Post Americana #1
Writer: Steve Skroce
Art: Steve Skroce & Dave Stewart
In a year like 2020, the mood for a dystopian sci-fi story that seems so close to our own may not be out there. However, Post Americana was just released by Image having its first panels showing the speech of a hateful us president so maybe we’re not so close to this world.
The president I mentioned above, is not who was supposed to be leading. When the world ended all the elite citizenry reached the underground bunker known as The Bubble, which meant for the executive branch of the US government to regroup and fight back. But the members of said branch never got there. Therefore, after rebuilding, the new USA now plans to launch a massive attack on the surface world in order to claim the lands of America as they were. During the president’s speech, a group of saboteurs blows up a lot of The Bubble’s resources in order to postpone the destruction of the surface world. Two of these fly out of the bunker and crash into a land ruled by scavengers and cannibals. With the scavengers, is a woman, Carolyn who appears to recognize the markings on the saboteurs’ ship that reminisces a dark event in her past.
Steve Skroce’s writing sets up the story incredibly well for a first issue. He managed to avoid most of the senseless exposition by putting most of the context we needed in the president’s opening speech, which, as far as where expositions should be placed, is the most acceptable place of all. After that Skroce really focuses on the characters and on his new world we’ve yet to see. The mix of sci-fi apparatus along with the devastated wasteland describes the hierarchy system of this post-apocalyptic world in a flash: whoever holds the firepower and the knowledge to use it, is in charge. I also loved one of the characters introduced in this issue and how he describes life in power for the inhabitants of this wasteland.
Skroce also worked on the line art for this comic and it is beautiful. I’d come across his work before, seeing covers for his graphic novel, Maestro. But to actually read the action and the story being told by his drawings is quite different. He seems to focus on tiny guttural details that give Post Americana more of an organic and gore feel. Living in the world we live in today, this only contributes to making the comic book seem more real. Dave Stewart’s coloring complements Skroce’s art tremendously. Carefully shading every nook and cranny of the characters’ faces, makes a huge difference for the realistic feeling I mentioned above. Also, there are at least two panels with Carolyn in the center of them and just a lot going in the background and both are wonderfully colored to bring the reader out of the story for a second in order to feel what she is feeling.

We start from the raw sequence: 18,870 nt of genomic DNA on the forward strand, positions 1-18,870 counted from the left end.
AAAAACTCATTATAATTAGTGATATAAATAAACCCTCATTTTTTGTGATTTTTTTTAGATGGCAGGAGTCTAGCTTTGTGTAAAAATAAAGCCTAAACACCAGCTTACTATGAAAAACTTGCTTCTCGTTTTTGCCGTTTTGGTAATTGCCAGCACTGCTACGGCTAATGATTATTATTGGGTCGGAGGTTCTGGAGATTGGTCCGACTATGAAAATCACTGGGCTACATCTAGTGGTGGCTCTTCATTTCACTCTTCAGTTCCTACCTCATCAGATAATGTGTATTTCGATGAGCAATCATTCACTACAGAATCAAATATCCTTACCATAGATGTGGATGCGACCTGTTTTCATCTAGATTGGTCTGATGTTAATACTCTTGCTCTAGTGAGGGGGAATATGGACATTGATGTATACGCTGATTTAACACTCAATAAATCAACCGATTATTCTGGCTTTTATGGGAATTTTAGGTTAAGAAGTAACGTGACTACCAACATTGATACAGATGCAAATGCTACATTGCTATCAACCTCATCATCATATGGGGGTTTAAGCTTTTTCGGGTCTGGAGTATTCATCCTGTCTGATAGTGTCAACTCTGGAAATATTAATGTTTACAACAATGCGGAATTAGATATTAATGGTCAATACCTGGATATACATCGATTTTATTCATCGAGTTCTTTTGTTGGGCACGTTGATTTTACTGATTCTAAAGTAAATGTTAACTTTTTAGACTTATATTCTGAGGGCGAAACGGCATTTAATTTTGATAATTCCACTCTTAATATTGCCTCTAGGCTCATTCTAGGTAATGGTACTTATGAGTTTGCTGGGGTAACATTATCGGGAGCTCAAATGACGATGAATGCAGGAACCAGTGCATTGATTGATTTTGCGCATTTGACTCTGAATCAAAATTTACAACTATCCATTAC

Lettering is, as usual, quite regular and nothing to take notice of… until it’s not. Sound effects are given their proper spotlight in huge action scenes as well as differences in the characters’ speaking tone, contributing, yet again, to immersion.
Post Americana may have come during a time quite too close to its own fictional world. However, the story progresses a lot differently than what we’re seeing nowadays so it’s up to us to relax, lean back, and read this amazing comic composed by, honestly, a ridiculously talented set of artists.
Post Americana #1
Post Americana may have come during a time quite too close to its own fictional world. However, the story progresses a lot differently than what we're seeing nowadays so it's up to us to relax, lean back, and read this amazing comic composed by, honestly, a ridiculously talented set of artists.